Malheur & Me: Seeking Refuge

Written by Dan Piquette/ Photos by Dan Piquette

I‘ve been to the Malheur Refuge four times now, three in this last calendar year. I’m smitten. On my most recent visit in late July, I was returning to my Monmouth, Oregon home from Colorado where I sat with my mother, Yvonne, as she passed away. I couldn’t think of a better way to honor her life than by enjoying my own at the refuge.

Due to a dry year and being late in the season, I was advised by fellow birders that there “might not be much to see.” What a sad thought. While I appreciate the abundance of an early season and a wet year, the resident species and the vast landscape alone are worth the visit. Besides, it’s not just about the wildlife and the land.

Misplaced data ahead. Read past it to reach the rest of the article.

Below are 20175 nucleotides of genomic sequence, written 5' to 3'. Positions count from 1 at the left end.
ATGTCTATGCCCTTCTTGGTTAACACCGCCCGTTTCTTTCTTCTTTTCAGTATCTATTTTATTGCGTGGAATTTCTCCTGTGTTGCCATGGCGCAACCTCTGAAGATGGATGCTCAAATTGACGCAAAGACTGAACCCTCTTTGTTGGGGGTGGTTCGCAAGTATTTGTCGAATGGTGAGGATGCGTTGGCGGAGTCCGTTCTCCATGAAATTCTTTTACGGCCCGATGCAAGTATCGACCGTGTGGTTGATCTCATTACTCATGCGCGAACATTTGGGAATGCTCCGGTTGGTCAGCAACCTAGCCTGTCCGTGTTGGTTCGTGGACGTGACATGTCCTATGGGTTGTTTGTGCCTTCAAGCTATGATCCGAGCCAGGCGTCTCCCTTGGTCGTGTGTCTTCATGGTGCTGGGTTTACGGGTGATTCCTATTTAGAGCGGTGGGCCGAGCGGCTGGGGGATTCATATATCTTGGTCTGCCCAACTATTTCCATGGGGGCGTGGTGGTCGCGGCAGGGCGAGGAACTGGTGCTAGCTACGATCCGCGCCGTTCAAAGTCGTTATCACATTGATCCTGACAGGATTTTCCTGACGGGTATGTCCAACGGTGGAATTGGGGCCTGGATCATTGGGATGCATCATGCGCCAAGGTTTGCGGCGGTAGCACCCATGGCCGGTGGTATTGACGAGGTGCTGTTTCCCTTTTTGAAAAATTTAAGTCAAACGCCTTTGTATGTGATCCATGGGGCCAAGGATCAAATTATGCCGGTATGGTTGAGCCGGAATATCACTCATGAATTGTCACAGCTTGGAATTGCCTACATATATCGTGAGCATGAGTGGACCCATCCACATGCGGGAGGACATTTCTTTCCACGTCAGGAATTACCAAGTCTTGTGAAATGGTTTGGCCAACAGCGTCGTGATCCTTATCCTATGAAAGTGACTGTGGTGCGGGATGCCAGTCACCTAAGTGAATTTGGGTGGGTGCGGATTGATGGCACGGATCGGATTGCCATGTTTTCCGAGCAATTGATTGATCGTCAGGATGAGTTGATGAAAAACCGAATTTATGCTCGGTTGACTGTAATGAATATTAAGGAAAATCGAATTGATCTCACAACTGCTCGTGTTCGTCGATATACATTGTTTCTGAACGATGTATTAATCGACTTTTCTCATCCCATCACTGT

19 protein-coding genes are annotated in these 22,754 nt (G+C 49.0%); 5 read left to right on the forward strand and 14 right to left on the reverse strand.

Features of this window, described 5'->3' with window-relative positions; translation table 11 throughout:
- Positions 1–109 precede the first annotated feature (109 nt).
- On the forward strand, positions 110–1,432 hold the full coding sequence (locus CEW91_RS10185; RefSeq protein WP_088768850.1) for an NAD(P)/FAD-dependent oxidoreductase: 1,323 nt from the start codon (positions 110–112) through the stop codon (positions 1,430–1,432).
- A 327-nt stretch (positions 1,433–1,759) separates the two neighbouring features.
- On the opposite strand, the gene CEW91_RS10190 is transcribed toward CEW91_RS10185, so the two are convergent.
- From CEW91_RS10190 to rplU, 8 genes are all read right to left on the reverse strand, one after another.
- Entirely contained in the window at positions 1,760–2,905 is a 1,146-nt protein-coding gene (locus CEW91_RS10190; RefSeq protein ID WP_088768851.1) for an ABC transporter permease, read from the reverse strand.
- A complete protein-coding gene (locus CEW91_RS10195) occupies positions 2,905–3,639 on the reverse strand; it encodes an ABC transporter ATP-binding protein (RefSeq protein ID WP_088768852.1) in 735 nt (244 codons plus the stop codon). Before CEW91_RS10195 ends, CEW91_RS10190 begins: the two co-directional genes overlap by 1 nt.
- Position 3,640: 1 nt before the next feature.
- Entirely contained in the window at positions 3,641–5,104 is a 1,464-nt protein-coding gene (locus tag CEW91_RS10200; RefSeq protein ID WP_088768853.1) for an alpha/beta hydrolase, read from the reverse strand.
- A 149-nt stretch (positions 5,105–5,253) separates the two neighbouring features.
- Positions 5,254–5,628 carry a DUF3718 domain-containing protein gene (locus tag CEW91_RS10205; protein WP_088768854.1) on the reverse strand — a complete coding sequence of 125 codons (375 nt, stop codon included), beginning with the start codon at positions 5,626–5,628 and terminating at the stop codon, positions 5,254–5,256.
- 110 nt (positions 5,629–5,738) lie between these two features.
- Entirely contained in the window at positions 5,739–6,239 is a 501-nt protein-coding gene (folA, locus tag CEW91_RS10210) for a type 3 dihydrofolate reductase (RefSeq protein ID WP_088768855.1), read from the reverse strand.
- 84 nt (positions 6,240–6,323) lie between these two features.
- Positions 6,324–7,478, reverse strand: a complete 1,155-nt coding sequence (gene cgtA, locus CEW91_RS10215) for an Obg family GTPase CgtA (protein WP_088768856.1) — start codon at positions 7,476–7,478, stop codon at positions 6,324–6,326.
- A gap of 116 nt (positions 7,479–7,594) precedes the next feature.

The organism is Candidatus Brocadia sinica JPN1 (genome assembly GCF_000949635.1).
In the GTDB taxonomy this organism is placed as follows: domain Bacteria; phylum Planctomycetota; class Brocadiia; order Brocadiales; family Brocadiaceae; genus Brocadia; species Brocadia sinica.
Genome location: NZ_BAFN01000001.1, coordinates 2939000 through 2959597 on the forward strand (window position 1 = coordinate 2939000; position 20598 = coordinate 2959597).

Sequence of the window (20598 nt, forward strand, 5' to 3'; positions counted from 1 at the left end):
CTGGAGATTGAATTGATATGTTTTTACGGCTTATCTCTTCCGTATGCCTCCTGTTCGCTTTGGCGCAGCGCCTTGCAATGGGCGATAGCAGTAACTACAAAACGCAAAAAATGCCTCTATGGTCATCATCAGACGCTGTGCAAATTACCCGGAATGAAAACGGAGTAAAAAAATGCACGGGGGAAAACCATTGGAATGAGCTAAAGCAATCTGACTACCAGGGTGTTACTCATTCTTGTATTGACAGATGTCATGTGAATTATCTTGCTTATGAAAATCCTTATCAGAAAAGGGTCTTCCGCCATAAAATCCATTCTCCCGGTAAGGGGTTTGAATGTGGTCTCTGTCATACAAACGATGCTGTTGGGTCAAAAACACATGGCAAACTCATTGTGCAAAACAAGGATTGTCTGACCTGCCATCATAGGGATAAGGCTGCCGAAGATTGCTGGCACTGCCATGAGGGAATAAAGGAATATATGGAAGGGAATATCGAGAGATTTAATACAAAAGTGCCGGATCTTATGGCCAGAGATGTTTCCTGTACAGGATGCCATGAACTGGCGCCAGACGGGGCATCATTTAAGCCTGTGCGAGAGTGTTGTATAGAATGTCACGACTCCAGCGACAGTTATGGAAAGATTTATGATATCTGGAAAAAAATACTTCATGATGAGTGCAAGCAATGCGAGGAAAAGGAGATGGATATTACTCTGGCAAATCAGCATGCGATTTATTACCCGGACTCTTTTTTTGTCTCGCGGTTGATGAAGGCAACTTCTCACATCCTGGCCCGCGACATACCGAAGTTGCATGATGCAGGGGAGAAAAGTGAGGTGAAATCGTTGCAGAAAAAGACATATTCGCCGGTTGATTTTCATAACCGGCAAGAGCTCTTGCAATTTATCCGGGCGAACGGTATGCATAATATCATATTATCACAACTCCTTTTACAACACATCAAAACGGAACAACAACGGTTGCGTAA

Under the shade of a Cottonwood at the Historic P Ranch, I spent some dedicated time in reflection, thinking about life and death and what’s important. During migration, the Malheur provides birds a respite from the hardships of life on the move. The refuge offers protected space for rest and nourishment required to regain strength for the journey. Without this sanctuary, they will perish. I came to realize that our winged friends are not the only ones who require refuge.

Having spent fourteen hours driving, I needed time for rest and to take on nourishment essential for my own journey home. Nourishment goes beyond the food we eat. While rest and food are important, it’s also vital to take pleasure in the simple things—a blade of grass, a leaf, a warbler melody, a soaring falcon. We can’t flourish if all we do is keep busy, push ourselves, and strive to achieve. We need a break from the deleterious stressors of modern life. More often than not, we need a break from ourselves.